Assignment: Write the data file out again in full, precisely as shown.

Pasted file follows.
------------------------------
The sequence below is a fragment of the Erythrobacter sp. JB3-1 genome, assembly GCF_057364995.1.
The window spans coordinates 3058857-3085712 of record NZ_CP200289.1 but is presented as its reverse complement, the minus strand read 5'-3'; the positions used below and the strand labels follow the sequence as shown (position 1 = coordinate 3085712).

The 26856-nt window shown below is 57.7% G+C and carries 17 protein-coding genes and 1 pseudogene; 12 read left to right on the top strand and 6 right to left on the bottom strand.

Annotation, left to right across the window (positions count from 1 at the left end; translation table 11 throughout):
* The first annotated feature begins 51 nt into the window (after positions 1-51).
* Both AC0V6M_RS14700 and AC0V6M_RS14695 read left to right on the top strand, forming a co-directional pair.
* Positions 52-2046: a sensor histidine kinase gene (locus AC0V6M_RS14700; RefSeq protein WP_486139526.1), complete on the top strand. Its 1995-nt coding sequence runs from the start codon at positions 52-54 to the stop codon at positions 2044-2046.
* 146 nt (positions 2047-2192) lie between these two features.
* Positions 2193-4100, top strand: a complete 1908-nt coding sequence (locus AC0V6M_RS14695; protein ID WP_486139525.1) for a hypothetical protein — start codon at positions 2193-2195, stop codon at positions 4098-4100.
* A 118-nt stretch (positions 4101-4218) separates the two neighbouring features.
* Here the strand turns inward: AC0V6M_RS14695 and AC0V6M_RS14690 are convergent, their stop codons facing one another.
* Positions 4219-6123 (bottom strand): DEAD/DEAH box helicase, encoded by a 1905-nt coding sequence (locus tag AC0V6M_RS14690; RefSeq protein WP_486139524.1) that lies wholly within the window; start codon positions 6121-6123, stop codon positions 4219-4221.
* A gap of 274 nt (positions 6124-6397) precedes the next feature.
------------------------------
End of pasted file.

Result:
The sequence below is a fragment of the Erythrobacter sp. JB3-1 genome, assembly GCF_057364995.1.
The window spans coordinates 3058857-3085712 of record NZ_CP200289.1 but is presented as its reverse complement, the minus strand read 5'-3'; the positions used below and the strand labels follow the sequence as shown (position 1 = coordinate 3085712).

The 26856-nt window shown below is 57.7% G+C and carries 17 protein-coding genes and 1 pseudogene; 12 read left to right on the top strand and 6 right to left on the bottom strand.

Annotation, left to right across the window (positions count from 1 at the left end; translation table 11 throughout):
* The first annotated feature begins 51 nt into the window (after positions 1-51).
* Both AC0V6M_RS14700 and AC0V6M_RS14695 read left to right on the top strand, forming a co-directional pair.
* Positions 52-2046: a sensor histidine kinase gene (locus AC0V6M_RS14700; RefSeq protein WP_486139526.1), complete on the top strand. Its 1995-nt coding sequence runs from the start codon at positions 52-54 to the stop codon at positions 2044-2046.
* 146 nt (positions 2047-2192) lie between these two features.
* Positions 2193-4100, top strand: a complete 1908-nt coding sequence (locus AC0V6M_RS14695; protein ID WP_486139525.1) for a hypothetical protein — start codon at positions 2193-2195, stop codon at positions 4098-4100.
* A 118-nt stretch (positions 4101-4218) separates the two neighbouring features.
* Here the strand turns inward: AC0V6M_RS14695 and AC0V6M_RS14690 are convergent, their stop codons facing one another.
* Positions 4219-6123 (bottom strand): DEAD/DEAH box helicase, encoded by a 1905-nt coding sequence (locus tag AC0V6M_RS14690; RefSeq protein WP_486139524.1) that lies wholly within the window; start codon positions 6121-6123, stop codon positions 4219-4221.
* A gap of 274 nt (positions 6124-6397) precedes the next feature.